Trinity Park – Fort Worth, Texas

Stretched along the banks of the Trinity River and nestled next to the Fort Worth Zoo, Trinity Park is home to a duck pond, a miniature train, several playgrounds, and Trinity Trails, the best hiking and biking trails around town. Picnic pavilions, restrooms, and water fountains are scattered throughout the park.

Trinity Park is a spacious, 252-acre outdoor space that’s equipped with a variety of amenities, including a basketball court, a playground, and water features. This municipal park, which sits along the Trinity River, was the first parkland in the city. It includes walking and bike paths that connect to a 100-plus mile paved trail network known as the Trinity River Trails. Amenities like restrooms, water fountains, and picnic areas make it easy to pass an entire afternoon here.

The park has benefited from the construction of walking/bike paths along the Trinity River that connect it to other parks and public spaces along the river. The Trinity River Trails is a network of over 100 miles of paved trails connecting Fort Worth to many other surrounding cities. In fact, one can walk or ride a bike to Dallas along this trail network, with few interludes onto roadways!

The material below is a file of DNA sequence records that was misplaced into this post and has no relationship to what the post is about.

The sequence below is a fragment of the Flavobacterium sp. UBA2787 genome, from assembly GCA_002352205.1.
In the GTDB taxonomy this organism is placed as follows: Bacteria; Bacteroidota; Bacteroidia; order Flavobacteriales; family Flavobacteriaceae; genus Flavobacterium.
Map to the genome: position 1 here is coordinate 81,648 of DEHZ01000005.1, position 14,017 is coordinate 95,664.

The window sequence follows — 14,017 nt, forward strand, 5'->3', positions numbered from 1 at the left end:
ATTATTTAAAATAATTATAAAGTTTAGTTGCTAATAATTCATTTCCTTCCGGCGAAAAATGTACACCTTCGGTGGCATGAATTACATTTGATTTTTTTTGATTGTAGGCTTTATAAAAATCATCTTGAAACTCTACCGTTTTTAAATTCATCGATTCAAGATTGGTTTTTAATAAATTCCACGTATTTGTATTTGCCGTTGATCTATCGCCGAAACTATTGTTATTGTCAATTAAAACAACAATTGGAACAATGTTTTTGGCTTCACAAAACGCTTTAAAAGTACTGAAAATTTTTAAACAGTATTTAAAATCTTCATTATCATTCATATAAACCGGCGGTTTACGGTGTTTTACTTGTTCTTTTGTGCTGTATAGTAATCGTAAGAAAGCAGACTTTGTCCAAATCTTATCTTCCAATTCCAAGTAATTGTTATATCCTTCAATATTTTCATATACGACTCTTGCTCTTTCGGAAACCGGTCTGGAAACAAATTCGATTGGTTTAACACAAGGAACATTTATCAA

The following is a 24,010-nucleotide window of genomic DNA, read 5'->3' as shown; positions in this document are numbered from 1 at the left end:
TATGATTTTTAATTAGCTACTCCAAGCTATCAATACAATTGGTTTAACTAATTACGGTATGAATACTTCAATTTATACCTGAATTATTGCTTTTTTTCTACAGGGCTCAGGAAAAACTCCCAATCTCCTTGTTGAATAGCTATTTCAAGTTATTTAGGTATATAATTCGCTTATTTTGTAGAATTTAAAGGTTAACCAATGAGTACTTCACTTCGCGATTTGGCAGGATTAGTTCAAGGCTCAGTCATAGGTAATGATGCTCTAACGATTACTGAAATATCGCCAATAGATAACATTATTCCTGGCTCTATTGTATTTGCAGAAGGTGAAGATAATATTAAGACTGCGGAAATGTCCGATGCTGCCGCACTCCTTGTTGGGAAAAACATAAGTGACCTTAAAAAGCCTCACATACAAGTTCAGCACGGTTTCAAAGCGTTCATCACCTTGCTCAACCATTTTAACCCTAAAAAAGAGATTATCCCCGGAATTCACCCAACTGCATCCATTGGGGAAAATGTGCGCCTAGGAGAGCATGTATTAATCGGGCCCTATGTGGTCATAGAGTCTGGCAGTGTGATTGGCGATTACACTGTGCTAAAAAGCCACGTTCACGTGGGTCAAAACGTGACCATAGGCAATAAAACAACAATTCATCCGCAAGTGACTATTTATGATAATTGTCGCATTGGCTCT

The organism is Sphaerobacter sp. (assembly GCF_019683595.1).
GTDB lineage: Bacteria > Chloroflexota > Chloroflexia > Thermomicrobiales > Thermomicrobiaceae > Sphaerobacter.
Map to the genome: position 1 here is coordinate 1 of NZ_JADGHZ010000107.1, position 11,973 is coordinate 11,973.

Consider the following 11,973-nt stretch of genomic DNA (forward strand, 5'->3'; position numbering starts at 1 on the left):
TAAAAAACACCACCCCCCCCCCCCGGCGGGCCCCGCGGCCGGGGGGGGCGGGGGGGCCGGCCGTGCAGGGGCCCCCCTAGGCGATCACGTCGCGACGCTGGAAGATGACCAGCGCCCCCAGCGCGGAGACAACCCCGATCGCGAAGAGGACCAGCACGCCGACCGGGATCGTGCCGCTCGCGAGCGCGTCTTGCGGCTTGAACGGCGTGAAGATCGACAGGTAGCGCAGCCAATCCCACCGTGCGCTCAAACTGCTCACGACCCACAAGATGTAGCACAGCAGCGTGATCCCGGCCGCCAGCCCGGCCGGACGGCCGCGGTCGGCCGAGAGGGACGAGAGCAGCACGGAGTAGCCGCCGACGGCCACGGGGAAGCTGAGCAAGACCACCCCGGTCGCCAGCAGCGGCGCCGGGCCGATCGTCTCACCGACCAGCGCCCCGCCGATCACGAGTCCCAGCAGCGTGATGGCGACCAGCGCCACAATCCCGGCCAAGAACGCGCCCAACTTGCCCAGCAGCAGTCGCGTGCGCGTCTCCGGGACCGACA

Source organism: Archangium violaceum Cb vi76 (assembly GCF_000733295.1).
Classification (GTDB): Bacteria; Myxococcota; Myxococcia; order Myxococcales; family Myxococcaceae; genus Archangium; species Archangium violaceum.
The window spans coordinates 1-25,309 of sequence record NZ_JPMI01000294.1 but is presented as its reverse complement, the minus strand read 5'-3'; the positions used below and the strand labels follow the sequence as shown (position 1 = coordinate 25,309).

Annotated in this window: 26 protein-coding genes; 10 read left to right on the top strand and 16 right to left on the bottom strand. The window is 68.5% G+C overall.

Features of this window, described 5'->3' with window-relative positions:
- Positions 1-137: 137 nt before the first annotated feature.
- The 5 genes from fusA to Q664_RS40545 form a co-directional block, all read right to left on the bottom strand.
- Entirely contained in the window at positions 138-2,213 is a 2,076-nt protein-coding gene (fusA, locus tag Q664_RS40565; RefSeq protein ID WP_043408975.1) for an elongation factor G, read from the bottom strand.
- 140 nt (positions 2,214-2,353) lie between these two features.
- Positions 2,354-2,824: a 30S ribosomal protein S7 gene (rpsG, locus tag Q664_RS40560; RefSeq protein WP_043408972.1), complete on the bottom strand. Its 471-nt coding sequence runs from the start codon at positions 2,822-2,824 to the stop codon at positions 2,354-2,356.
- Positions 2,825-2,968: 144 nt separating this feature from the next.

Within the Trinity Park, a dreamy playground offers exploration, excitement, and fun. Dream Park is a playground designed to accommodate children of all needs, mobility, and abilities. Families and friends alike enjoy the duck pond at the park. During the winter, many species of waterfowl use the pond including American wigeon, lesser scaup, northern shoveler, and wood duck.

Trinity Park is located about 2 miles southwest of downtown on the eastern side of the Cultural District. It can be reached by car, the No. 2 bus, or TheDash bus. The park is free to visit and open daily from 5 a.m. until 11:30 p.m. 


In January 1955, members of the Fort Worth Anglers Club funded the enlargement of the pond in the park, converting it from a “casting pool . . . into a fishing lake” that had a depth of three and one-half feet and covered approximately two acres. It was stocked with fish from the Eagle Mountain hatchery. Club members believed that the improved lake would be a good influence on the city’s boys and girls by providing them with a place where they could learn to fish. On June 12, 1959, the Forest Park Miniature train was opened to the public. A five-mile-long loop connected Forest Park with Trinity Park.

In 1978, the Trinity Park shelter was renovated after which the city council approved the presentation of two Shakespearean plays on the shelter’s stage, inaugurating the first season of “Shakespeare in the Park.” This summer tradition continued through the 2001 season. A community event that has outlived Shakespeare in the Park is Mayfest. It was started in 1973 at a time when Fort Worth was rediscovering the Trinity River. Sponsoring organizations were the Junior League of Fort Worth, the Fort Worth Park and Recreation Department, Streams and Valleys, and the Tarrant County Regional Water District. Mayfest has grown to a four-day event and attracts 200,000 visitors to the park annually.

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